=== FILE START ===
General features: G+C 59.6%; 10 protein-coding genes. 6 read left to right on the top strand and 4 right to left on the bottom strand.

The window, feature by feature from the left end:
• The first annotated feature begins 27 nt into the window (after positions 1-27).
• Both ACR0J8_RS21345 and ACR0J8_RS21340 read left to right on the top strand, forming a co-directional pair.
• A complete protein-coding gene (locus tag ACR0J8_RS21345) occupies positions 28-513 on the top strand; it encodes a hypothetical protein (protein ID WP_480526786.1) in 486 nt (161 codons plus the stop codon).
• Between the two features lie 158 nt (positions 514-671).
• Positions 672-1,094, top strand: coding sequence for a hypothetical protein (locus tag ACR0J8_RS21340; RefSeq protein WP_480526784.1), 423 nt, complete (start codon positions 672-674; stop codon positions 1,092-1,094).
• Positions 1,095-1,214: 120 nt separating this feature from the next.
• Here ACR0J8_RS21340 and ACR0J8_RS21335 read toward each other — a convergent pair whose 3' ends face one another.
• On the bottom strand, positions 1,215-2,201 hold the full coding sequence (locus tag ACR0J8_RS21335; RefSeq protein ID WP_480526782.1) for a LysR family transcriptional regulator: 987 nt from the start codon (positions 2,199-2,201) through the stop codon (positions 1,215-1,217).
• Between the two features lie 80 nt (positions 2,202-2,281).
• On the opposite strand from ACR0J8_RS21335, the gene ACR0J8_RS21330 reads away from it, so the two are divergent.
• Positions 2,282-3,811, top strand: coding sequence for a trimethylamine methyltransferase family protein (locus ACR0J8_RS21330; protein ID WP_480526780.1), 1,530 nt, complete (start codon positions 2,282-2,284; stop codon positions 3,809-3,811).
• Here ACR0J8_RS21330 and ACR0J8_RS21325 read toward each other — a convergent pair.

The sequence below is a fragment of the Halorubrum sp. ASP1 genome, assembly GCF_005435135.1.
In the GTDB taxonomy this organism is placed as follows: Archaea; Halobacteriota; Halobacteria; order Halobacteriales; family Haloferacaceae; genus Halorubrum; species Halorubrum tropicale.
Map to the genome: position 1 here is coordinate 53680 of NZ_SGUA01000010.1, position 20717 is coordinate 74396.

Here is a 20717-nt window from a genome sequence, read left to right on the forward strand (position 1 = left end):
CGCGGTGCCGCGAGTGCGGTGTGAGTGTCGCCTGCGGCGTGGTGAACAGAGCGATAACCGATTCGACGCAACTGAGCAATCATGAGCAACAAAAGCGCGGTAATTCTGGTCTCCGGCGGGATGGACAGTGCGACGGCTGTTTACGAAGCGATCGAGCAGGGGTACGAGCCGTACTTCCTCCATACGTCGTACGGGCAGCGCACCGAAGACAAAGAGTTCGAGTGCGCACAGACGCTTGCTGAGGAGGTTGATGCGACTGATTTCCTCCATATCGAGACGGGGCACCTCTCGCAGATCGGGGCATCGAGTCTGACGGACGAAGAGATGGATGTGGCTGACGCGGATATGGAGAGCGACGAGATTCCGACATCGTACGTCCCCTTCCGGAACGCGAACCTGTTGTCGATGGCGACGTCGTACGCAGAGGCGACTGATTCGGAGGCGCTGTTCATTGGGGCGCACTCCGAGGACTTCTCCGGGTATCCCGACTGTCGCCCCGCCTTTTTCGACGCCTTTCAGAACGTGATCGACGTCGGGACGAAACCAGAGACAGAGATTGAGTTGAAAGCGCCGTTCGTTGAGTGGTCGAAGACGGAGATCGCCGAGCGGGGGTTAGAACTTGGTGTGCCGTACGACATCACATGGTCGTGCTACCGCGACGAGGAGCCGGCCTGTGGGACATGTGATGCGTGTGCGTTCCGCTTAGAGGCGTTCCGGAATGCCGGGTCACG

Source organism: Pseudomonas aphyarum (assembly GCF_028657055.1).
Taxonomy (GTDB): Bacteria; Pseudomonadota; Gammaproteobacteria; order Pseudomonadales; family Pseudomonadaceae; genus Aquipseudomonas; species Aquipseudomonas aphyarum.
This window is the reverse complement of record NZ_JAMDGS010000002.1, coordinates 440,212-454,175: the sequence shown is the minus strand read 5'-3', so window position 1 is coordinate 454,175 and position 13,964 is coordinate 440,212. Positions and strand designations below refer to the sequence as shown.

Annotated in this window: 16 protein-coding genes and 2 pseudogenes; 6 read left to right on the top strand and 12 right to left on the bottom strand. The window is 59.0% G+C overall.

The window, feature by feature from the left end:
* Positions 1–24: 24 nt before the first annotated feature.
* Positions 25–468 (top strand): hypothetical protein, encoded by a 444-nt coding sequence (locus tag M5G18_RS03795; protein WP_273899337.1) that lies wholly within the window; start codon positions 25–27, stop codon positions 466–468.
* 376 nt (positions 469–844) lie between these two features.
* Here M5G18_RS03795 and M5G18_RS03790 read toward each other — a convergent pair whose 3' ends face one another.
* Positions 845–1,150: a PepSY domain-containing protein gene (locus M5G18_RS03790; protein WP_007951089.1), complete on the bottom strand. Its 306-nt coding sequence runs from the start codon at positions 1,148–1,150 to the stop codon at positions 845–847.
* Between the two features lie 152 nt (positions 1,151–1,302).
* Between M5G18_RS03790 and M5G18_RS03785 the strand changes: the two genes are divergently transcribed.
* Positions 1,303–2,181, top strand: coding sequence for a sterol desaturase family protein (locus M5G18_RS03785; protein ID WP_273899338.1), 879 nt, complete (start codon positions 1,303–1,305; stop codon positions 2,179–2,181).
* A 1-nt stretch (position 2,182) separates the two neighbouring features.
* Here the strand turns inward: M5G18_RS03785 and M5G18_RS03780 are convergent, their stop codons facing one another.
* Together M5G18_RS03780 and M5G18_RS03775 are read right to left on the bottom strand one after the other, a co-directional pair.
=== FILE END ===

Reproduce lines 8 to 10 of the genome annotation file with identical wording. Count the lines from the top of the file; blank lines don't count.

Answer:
• Positions 1,095-1,214: 120 nt separating this feature from the next.
• Here ACR0J8_RS21340 and ACR0J8_RS21335 read toward each other — a convergent pair whose 3' ends face one another.
• On the bottom strand, positions 1,215-2,201 hold the full coding sequence (locus tag ACR0J8_RS21335; RefSeq protein ID WP_480526782.1) for a LysR family transcriptional regulator: 987 nt from the start codon (positions 2,199-2,201) through the stop codon (positions 1,215-1,217).